Edgecomb celebrates 250th

Tue, 03/19/2024 - 8:45am

    About 100 people filled the Edgecomb town hall March 17 to celebrate. As rain pattered outside, residents gathered to honor the town’s official March 4, 1774 birthday by sharing art, history and stories with neighbors and friends.  

    Selectman Mike Smith said he was pleased with the turnout for the event, rescheduled from early March due to foul weather. The selectboard hosted the event with help from Edgecomb Historical Society. Smith said he saw a mix of longtime residents and newer ones, and he was happy to celebrate with all of them. 

    “I've always found the vast majority of people in town are easy to get along with, want things to succeed, hate traffic, and would man the fort if we needed them to,” he said.  

    The celebration opened with performances by students from the Center for Teaching and Learning, who had also helped decorate the building with their art. They performed classically themed poetry and monologues based on their recent curriculum on ancient Greece. Others performed works celebrating Edgecomb and Maine, and their natural beauty. 

    Jack Brennan, a trustee of Edgecomb Historical Society, said the performances fit perfectly into the theme of the party: the present, past and future generations of Edgecomb. In that spirit, the ceremonial cake was cut by Smith, senior resident Willis Clifford and 5-year-old Reid Carver.  

    Later, Deb Boucher and Fran Mague presented a handmade quilt honoring Edgecomb. Boucher is a professional quilter and said she and Mague, who was Boucher’s quilting teacher, wanted to do something nice for the town.  

    “I'm very pleased with it. Really pleased with it. I'm very happy,” Boucher said. “As soon as it was put together, my mind just started to turn (about) how I was going to make it pop.” 

    The quilt features nine important Edgecomb sites including the Marie Antoinette House, Merry Barn and Fort Edgcomb. The sites are arranged in an oval, surrounded by stitched images of Edgecomb’s historically significant industries such as oysters, blacksmithing and shipping. The quilt is bounded by two rivers, representing the Damariscotta and Sheepscot.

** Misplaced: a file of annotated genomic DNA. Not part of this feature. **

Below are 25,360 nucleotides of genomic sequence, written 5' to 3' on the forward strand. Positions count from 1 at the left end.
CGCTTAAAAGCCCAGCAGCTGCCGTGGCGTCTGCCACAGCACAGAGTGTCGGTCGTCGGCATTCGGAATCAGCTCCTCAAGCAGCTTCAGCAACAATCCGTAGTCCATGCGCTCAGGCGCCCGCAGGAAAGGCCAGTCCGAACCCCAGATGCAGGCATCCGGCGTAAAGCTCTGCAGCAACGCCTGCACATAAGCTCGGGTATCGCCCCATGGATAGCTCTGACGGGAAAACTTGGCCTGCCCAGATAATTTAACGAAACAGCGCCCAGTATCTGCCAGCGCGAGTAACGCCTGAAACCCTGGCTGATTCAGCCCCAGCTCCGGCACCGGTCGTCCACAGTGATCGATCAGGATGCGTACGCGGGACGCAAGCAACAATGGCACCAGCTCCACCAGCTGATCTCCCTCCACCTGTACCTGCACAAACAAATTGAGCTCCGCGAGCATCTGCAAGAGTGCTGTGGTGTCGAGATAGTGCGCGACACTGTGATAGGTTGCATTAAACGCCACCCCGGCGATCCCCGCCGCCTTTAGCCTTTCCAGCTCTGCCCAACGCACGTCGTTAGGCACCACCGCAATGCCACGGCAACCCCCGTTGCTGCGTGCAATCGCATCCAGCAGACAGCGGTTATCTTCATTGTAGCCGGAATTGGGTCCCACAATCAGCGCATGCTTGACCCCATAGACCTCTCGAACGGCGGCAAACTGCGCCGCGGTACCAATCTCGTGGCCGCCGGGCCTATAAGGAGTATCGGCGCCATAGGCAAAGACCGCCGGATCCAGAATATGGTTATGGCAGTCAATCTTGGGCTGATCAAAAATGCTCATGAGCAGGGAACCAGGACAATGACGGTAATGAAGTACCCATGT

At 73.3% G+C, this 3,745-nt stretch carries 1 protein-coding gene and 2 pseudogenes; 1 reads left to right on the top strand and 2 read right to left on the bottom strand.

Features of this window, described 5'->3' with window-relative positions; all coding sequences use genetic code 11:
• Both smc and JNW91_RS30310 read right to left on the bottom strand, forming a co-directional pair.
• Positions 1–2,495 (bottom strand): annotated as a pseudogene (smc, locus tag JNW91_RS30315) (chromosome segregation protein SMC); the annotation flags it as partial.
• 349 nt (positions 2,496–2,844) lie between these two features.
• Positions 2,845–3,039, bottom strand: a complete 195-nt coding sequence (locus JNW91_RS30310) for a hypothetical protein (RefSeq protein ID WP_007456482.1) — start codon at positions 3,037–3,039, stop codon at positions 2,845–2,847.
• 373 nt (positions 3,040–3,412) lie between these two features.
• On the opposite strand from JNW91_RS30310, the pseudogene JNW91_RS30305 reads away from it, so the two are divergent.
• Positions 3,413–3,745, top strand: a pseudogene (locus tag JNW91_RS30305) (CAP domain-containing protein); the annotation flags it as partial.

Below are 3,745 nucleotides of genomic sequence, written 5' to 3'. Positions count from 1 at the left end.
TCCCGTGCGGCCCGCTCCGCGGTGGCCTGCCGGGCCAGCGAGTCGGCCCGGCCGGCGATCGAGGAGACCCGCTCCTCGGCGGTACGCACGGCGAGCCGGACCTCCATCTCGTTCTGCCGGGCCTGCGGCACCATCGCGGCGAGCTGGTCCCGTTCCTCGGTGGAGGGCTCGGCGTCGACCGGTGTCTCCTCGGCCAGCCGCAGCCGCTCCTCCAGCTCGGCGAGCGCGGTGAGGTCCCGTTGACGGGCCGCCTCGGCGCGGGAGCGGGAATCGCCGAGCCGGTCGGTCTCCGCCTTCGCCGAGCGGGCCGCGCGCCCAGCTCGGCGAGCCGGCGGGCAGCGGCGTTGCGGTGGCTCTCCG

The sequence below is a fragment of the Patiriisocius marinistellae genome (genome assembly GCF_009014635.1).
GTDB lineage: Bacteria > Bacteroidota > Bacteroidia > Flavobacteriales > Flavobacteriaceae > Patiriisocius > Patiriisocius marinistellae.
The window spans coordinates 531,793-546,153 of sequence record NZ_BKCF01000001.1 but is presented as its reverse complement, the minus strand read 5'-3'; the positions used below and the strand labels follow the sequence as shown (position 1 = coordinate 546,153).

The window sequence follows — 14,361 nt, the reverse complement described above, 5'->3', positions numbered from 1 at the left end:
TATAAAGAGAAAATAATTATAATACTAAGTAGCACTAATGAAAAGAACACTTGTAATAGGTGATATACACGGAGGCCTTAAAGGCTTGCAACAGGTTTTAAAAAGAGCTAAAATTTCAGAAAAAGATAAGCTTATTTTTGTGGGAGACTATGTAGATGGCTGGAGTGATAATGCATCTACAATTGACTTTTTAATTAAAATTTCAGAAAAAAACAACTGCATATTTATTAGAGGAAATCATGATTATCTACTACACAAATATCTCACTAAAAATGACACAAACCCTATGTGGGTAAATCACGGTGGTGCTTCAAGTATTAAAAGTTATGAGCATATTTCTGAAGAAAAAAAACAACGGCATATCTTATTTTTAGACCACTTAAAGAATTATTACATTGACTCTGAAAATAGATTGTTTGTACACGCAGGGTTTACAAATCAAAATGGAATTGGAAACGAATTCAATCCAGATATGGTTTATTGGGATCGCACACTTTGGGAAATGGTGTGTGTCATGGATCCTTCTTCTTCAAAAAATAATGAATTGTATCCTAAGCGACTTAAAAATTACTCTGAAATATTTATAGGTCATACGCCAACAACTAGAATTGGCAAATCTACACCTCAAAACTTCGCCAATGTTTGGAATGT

Selectmen Michael Maxim and Lynn Norgang read a proclamation from the Legislature and a letter from Gov. Janet Mills both honoring the town’s 250th year. 

    Edgecomb Historical Society sponsored two talks. Mary Ellen Barnes first gave a lecture on the historic relationship between Edgecomb and Westport Island. Later, Edgecomb author Van Reid talked about his family's connections to Edgecomb and what life was like in days past.  

    Reid told stories about people who lit up the town with feats of humor, strength and kindness. From a wayward husband who ran off with money meant to buy molasses to his own relative who saved an old horse from sure death, Reid told about the day-to-day life that forms a community. However, he admitted the history of Edgecomb is like many other New England towns, where ambitious and hardworking people tried to dig a hard living out of rocky soil; the residents were remarkable, but so were those in neighboring towns.  

    Reid ended his talk with a lesson. He encouraged the audience to ask questions of their grandparents, parents and people around them or else lose the stories and details that make up a community’s history. The point was not lost. “There's so many talented people on the peninsula, in this area, that it’s just amazing,” said Brennan. “And everyone you meet, including yourself, has a story to tell.”

    Brennan said forgetting history is forgetting a part of what real life is about. He said stories help recognize families, whether from Edgecomb or away, who have made Maine a wonderful place, and are a celebration.  

    "If you look out here, you see everyone talking. And what are they doing? They're sharing stories of their families,” he said, waving his hand across a room full of people talking and laughing as the band played. “All of them are storytellers. And I think if you lose storytelling and oral tradition, and that's what it's all about, oral tradition, then what do you have? You don't have much.”